With the summer holidays drawing to an end, offices and workplaces will start to fill up again and it’s time to start (re)building working relationships. This month’s guest post comes from internal comms expert, Advita Patel, who shares some tips for becoming a trusted adviser.
If you’ve ever worked as an Internal Communications professional you will understand how challenging it can be for us to move away from the perception that we are only there to do fancy events, send out stuff and make presentation decks look pretty. Now don’t get me wrong, this can sometimes be the part and parcel of our job and some of us may not have choice in the matter but how we are perceived in an organisation – well that ball is firmly in our court.
After almost 14 years in the profession, mostly in in-house roles, I have come across some tips that you can implement to ensure that you’re seen more as a Trusted Adviser to key leaders rather than their glorified Executive Assistant:
1) Speak the lingo: If you’re going to become a Trusted Adviser to your leadership team then you need to speak their language. This means you need to know the organisation you’re working for inside/out. Everything from business performance, including HR and Finance issues, to health and safety performance.
This will require some legwork (especially if you’re new) and you’ll have to build up a relationship with people who are experts in this data – these guys will be your extended team so treat them well. (Side note: This information will also come in extremely useful for your internal comms strategy and plans so you are aligned with the overall objectives of the business and can help demonstrate your ROI).
2) Knowledge is power: As well as being aware of what’s happening in the business you need to be able to share some external knowledge and be mindful of what’s happening in your industry. Senior leaders want their organisation to be the best it can possibly be, but they also want to be at the top of their field. If you can share some case studies that have worked in previous organisations or ideas that you’ve heard at conferences/seminars it will really help build up your trusted status.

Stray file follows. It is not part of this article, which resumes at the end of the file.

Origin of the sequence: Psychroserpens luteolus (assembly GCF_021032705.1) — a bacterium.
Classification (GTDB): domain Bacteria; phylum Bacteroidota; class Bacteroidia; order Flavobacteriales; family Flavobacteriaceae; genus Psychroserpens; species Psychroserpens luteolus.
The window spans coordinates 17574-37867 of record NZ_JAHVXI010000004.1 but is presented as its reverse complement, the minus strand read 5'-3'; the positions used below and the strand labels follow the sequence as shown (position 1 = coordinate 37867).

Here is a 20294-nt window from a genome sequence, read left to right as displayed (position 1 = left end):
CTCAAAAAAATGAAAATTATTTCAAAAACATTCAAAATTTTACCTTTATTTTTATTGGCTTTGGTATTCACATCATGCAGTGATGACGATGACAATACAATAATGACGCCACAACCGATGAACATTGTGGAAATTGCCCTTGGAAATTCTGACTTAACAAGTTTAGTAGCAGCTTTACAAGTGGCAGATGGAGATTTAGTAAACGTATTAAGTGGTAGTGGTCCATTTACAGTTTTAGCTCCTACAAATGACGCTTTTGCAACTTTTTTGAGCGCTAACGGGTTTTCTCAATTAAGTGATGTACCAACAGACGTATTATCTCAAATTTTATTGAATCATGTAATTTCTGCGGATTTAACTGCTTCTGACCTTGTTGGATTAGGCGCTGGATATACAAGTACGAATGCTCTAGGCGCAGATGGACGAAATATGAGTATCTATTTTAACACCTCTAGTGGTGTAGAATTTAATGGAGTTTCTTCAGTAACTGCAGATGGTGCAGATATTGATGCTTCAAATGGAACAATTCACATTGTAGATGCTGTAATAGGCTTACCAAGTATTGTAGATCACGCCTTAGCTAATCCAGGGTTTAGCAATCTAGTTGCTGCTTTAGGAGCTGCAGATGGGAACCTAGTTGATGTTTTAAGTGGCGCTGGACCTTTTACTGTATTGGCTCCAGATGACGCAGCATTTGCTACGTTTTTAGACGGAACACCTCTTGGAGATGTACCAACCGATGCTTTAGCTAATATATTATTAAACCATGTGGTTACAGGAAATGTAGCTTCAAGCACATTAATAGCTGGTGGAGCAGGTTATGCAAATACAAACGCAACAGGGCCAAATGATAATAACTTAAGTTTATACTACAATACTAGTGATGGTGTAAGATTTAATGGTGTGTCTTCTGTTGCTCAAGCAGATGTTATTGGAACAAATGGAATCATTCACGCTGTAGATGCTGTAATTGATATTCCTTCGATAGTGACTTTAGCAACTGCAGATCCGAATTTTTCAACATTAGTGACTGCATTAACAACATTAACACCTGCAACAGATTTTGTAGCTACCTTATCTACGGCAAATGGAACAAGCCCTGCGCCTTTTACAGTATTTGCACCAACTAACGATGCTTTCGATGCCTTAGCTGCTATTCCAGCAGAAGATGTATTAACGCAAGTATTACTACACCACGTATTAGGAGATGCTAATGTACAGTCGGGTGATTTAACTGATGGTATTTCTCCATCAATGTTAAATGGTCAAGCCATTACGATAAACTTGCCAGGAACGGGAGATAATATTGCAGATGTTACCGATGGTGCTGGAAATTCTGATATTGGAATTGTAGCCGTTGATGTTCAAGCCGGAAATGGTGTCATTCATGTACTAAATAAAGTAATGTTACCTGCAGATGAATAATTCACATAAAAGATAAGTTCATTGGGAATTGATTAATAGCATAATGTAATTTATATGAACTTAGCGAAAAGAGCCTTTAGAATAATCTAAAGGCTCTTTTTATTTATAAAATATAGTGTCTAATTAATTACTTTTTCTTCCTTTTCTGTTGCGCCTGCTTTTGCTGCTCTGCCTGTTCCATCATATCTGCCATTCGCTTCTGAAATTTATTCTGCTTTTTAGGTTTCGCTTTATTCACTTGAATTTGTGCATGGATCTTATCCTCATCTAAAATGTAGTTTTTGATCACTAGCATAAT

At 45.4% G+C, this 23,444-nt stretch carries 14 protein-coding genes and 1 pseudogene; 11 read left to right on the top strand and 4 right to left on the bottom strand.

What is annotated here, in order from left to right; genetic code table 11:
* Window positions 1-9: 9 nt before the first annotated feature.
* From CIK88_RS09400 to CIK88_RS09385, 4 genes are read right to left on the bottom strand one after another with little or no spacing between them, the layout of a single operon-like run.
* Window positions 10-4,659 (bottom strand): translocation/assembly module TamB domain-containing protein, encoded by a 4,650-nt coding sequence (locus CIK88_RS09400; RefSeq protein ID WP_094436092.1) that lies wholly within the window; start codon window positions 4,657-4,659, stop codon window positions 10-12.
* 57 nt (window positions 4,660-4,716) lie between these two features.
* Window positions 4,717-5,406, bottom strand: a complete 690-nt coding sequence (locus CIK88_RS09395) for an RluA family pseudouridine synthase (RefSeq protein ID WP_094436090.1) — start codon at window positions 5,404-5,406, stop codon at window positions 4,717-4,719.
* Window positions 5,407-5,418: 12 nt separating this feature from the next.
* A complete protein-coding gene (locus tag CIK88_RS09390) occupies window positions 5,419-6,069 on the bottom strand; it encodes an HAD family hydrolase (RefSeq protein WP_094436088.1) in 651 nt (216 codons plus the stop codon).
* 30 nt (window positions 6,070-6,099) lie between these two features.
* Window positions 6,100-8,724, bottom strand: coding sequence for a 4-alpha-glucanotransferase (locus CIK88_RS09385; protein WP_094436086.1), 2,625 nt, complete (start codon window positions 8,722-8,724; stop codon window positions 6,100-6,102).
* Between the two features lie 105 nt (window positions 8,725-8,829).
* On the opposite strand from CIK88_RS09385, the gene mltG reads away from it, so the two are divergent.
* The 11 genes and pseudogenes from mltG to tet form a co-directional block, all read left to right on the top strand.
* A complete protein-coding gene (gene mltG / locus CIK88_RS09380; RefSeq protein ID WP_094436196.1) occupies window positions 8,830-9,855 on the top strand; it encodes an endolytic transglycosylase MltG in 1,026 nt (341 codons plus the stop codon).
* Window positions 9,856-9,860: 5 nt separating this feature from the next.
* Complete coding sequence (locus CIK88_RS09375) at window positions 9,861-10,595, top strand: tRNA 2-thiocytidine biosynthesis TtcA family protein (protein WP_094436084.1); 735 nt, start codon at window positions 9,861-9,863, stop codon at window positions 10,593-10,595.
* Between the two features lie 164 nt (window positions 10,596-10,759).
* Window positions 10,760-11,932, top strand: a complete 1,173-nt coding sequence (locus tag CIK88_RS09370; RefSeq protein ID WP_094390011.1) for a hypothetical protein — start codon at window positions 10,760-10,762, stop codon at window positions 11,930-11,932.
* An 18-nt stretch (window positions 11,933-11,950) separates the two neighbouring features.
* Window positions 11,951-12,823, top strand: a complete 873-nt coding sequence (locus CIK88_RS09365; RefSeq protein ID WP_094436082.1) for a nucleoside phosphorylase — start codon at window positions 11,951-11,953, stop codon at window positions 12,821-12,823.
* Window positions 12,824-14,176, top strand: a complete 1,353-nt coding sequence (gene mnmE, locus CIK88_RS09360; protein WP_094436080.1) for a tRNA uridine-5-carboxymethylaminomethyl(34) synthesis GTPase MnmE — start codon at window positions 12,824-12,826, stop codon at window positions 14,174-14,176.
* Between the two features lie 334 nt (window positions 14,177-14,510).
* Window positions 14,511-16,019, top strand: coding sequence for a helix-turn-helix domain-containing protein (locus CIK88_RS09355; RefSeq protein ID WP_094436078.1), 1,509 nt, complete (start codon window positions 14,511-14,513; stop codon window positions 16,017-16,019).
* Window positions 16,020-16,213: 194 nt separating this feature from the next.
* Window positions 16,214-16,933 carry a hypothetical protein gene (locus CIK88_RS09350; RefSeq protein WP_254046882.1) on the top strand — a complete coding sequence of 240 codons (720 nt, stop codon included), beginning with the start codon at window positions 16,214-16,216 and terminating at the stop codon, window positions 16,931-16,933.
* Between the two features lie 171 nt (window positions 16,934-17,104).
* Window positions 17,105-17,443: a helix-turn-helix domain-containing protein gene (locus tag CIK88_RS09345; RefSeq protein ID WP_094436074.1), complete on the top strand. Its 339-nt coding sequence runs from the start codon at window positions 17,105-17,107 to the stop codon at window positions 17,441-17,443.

One of the main reasons I joined the CIPR Inside committee was to build up my network so I could learn from others. I also take part in seminars, webinars, workshops and try to attend as many networking events as possible – not all related to comms. One of the best workshops I attended was how to read body language, that one day programme has helped me so much in my career (alongside my coaching/mentoring training another programme I highly recommend).
3) Stay on top of your game: Once you’ve built up your reputation and have gained the Trusted Adviser status – don’t become complacent. It’s really easy to fall into a trap of comfort but you really need to keep your ideas fresh, keep your finger on the pulse and be aware of anything that might be going on in the organisation – so as well as maintaining your relationship with leaders ensure you keep your relationships with front-line colleagues/unions/customers active. The number of people I’ve seen fall at this hurdle is unbelievable, including myself.
4) Find your advocates: If you’re struggling to gain momentum with some senior key leaders, then look at each one on a case-by-case basis. Find out what their biggest worries are and speak to their deputies/teams. It’s important to understand their stresses and how you can help resolve them.
This will help you to slowly start to build your relationship. Once one leader sees the value you’re adding word will spread and you’ll be asked to support others.
5) Speak out: This is an important one and crucial if you’re going to be respected as a Trusted Adviser – speaking out when things are not going well or if your leader is about to do something that goes completely against your code of ethics is vital. It will be challenging and uncomfortable at first but if you know in your gut that something isn’t right then you need to call it out. It’s a key role that a Trusted Adviser would play.
If you allow them to go under a bus or make decisions that are not ethical, not only does it go against everything we stand for as a Communicator, but it won’t be long before you’re dragged under with them.
Finally, remember that most senior execs and leaders are normally looking for reliable, knowledgeable and trustworthy people. I’ve been lucky enough to meet some fabulous senior leaders in most of the orgs I’ve worked in and I’m proud to say that some have even become good friends.
Advita Patel has worked within Internal Communications for the past 14 years and is passionate with helping people and organisations be the best they possibly can be. She’s currently leading on the comms on a transition programme with the Nuclear Decommissioning Authority and blogs regularly at icwords.com or you can find her on Twitter @advita_p